The U.S. Department of Energy announced today that it has awarded $122 million to a team of scientists in California to establish an Energy Innovation Hub focused on converting sunlight into different types of liquid fuel.
An interdisciplinary effort spanning the California Institute of Technology and the Lawrence Berkeley National Laboratory, the Hub will work on artificially simulating photosynthetic processes, which can be harnessed to produce innovative sources of energy, the Department says. The ultimate goal is to commercialize resulting technology.
Several other companies have made a name for themselves trying to achieve similar feats. Venture-backed operations like Joule Unlimited are trying to derive fuels from chemical processes that combine sunlight, water and carbon dioxide — usually CO2 emissions from power plants and other sources of greenhouse gases.
Being able to produce fuel this cleanly would be game changing. So many biofuel startups and even oil and gas giants are chasing the same goal: to produce clean, affordable fuel at scale that could replace gasoline in existing automotive and jet engines. Companies like Coskata, Codexis and LS9 are all engineering microorganisms and catalysts to convert feedstocks ranging from corn to municipal waste into usable fuel. But so far, none of thee businesses have been able to gain serious traction.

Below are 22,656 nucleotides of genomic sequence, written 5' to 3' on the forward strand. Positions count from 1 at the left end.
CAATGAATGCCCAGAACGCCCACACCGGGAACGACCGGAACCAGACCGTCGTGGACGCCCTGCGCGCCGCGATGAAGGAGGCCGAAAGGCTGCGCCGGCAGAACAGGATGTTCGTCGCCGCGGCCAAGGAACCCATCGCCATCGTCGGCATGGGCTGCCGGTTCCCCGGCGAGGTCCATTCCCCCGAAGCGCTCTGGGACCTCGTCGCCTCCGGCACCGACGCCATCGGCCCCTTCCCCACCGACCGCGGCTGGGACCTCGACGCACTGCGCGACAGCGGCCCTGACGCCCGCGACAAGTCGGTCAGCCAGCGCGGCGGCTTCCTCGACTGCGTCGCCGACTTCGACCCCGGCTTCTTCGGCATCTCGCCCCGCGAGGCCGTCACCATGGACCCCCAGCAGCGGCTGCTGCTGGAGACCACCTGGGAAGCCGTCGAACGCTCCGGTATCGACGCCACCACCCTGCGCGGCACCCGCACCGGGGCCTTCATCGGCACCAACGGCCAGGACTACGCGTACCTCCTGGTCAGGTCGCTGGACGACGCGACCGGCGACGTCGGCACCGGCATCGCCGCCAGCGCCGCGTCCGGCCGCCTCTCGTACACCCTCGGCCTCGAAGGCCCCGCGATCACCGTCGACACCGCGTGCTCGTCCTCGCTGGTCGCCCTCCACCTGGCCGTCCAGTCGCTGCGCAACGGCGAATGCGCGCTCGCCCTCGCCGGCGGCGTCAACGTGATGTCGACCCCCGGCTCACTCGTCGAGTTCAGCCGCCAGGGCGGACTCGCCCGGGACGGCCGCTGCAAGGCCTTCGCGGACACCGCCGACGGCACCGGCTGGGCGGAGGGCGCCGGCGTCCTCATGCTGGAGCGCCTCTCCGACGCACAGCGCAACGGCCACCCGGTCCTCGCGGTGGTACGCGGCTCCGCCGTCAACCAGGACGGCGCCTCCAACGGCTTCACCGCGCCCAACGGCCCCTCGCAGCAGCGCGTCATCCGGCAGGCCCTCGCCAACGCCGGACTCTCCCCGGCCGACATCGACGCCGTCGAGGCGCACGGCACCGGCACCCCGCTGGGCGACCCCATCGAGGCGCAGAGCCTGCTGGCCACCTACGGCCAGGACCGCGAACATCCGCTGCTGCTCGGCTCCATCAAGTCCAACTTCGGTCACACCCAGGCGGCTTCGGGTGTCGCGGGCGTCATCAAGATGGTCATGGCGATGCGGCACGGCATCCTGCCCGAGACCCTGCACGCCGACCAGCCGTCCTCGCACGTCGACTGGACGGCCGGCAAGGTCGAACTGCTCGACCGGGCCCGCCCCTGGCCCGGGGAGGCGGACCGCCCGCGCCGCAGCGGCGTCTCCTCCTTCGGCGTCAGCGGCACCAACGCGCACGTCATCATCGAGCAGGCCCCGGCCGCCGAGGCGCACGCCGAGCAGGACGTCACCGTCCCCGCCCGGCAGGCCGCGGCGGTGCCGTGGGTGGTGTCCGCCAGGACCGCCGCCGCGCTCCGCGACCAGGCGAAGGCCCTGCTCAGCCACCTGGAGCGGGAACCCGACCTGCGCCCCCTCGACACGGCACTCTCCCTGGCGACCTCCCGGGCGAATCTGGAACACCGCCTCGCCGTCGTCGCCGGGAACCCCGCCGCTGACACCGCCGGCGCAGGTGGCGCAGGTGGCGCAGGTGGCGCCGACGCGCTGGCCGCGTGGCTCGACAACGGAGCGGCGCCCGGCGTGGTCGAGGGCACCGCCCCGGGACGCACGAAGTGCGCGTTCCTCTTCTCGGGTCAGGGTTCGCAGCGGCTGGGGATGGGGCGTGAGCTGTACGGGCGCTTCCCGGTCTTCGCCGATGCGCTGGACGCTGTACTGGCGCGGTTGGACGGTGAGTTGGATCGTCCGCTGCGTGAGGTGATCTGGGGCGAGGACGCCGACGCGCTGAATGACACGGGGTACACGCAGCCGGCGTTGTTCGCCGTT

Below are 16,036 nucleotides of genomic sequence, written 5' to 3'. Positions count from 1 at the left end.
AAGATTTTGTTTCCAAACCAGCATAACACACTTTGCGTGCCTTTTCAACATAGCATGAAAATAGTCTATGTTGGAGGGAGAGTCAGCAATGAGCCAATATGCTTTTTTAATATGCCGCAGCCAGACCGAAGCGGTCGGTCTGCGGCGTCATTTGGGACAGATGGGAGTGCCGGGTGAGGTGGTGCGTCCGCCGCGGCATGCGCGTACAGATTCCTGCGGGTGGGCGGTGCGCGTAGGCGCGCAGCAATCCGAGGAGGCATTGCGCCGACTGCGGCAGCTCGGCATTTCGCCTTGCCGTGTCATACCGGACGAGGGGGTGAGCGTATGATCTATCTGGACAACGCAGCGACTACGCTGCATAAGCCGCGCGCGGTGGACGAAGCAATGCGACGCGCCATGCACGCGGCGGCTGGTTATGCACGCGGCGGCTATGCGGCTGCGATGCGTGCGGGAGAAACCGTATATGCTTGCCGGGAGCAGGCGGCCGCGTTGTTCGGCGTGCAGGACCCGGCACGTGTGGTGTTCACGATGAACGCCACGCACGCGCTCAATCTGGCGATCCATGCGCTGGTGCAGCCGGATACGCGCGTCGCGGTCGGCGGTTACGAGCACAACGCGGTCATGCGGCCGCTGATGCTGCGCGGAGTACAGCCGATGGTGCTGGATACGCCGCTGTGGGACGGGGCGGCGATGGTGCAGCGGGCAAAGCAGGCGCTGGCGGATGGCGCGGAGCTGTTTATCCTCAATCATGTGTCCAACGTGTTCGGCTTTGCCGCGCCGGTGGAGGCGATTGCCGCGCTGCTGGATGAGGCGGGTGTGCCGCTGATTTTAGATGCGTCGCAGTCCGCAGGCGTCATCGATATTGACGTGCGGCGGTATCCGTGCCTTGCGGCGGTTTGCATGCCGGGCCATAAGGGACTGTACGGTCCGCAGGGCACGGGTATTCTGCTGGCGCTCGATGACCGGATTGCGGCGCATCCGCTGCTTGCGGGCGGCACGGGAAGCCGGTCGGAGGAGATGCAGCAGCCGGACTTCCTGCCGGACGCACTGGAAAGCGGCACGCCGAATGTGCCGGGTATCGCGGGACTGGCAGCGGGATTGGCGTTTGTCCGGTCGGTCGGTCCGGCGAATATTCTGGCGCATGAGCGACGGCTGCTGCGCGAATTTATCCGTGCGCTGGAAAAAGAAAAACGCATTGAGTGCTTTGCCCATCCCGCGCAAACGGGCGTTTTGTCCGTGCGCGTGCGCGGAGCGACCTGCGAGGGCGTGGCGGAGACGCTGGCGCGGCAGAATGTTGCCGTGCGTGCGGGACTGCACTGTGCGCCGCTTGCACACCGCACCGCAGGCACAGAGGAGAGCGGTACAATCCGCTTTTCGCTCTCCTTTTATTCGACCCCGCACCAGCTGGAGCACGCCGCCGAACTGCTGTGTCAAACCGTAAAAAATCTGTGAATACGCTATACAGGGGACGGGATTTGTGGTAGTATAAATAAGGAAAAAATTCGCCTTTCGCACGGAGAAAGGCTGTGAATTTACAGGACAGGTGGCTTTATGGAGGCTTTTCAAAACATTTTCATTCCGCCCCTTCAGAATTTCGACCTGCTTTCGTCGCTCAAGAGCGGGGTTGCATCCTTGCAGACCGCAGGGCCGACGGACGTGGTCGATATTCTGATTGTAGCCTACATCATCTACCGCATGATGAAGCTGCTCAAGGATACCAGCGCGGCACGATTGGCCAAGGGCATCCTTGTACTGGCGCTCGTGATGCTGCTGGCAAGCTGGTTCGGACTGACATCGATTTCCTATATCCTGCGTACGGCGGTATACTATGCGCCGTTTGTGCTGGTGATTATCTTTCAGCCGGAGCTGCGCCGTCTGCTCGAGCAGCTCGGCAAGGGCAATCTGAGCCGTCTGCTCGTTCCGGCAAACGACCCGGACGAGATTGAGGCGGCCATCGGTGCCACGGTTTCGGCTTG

There is room in the market for a bold new idea in this arena. Making fuel out of sunlight, CO2 and water would avoid some of the major hurdles — including money, time and scale — that have prevented many of the other ongoing fuel projects and companies from achieving broader adoption.
The newly-funded center, to be called the Sunlight Energy Innovation Hub, is one of three such projects to get funding from the federal government this year. One of the other hubs focuses on simulating nuclear reactor technology.